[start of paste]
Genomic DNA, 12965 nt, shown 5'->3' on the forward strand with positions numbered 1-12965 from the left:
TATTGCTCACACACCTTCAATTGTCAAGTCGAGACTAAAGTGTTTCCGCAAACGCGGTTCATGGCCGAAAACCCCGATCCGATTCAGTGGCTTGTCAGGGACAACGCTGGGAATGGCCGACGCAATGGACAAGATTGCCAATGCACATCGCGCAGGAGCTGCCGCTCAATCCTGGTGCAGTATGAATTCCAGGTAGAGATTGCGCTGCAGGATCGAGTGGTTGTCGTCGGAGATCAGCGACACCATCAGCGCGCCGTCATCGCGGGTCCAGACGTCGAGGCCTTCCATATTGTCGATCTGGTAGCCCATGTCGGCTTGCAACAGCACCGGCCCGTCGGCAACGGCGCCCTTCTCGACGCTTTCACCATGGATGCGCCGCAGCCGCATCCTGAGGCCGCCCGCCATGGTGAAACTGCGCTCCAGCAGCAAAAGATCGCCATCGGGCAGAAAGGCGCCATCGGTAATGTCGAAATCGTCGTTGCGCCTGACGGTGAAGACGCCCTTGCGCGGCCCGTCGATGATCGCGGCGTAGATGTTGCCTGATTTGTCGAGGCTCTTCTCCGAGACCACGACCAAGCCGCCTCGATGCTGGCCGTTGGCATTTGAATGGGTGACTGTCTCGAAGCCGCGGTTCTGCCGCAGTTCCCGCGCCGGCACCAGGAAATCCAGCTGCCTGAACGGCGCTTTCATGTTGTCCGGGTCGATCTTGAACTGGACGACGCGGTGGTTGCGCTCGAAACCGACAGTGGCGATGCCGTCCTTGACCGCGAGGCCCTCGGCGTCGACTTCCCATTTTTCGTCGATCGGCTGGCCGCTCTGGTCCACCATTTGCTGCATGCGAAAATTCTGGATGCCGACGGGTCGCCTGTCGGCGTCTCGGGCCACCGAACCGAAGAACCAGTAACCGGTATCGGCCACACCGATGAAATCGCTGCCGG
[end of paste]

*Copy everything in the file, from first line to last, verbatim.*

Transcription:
Genomic DNA, 12965 nt, shown 5'->3' on the forward strand with positions numbered 1-12965 from the left:
TATTGCTCACACACCTTCAATTGTCAAGTCGAGACTAAAGTGTTTCCGCAAACGCGGTTCATGGCCGAAAACCCCGATCCGATTCAGTGGCTTGTCAGGGACAACGCTGGGAATGGCCGACGCAATGGACAAGATTGCCAATGCACATCGCGCAGGAGCTGCCGCTCAATCCTGGTGCAGTATGAATTCCAGGTAGAGATTGCGCTGCAGGATCGAGTGGTTGTCGTCGGAGATCAGCGACACCATCAGCGCGCCGTCATCGCGGGTCCAGACGTCGAGGCCTTCCATATTGTCGATCTGGTAGCCCATGTCGGCTTGCAACAGCACCGGCCCGTCGGCAACGGCGCCCTTCTCGACGCTTTCACCATGGATGCGCCGCAGCCGCATCCTGAGGCCGCCCGCCATGGTGAAACTGCGCTCCAGCAGCAAAAGATCGCCATCGGGCAGAAAGGCGCCATCGGTAATGTCGAAATCGTCGTTGCGCCTGACGGTGAAGACGCCCTTGCGCGGCCCGTCGATGATCGCGGCGTAGATGTTGCCTGATTTGTCGAGGCTCTTCTCCGAGACCACGACCAAGCCGCCTCGATGCTGGCCGTTGGCATTTGAATGGGTGACTGTCTCGAAGCCGCGGTTCTGCCGCAGTTCCCGCGCCGGCACCAGGAAATCCAGCTGCCTGAACGGCGCTTTCATGTTGTCCGGGTCGATCTTGAACTGGACGACGCGGTGGTTGCGCTCGAAACCGACAGTGGCGATGCCGTCCTTGACCGCGAGGCCCTCGGCGTCGACTTCCCATTTTTCGTCGATCGGCTGGCCGCTCTGGTCCACCATTTGCTGCATGCGAAAATTCTGGATGCCGACGGGTCGCCTGTCGGCGTCTCGGGCCACCGAACCGAAGAACCAGTAACCGGTATCGGCCACACCGATGAAATCGCTGCCGG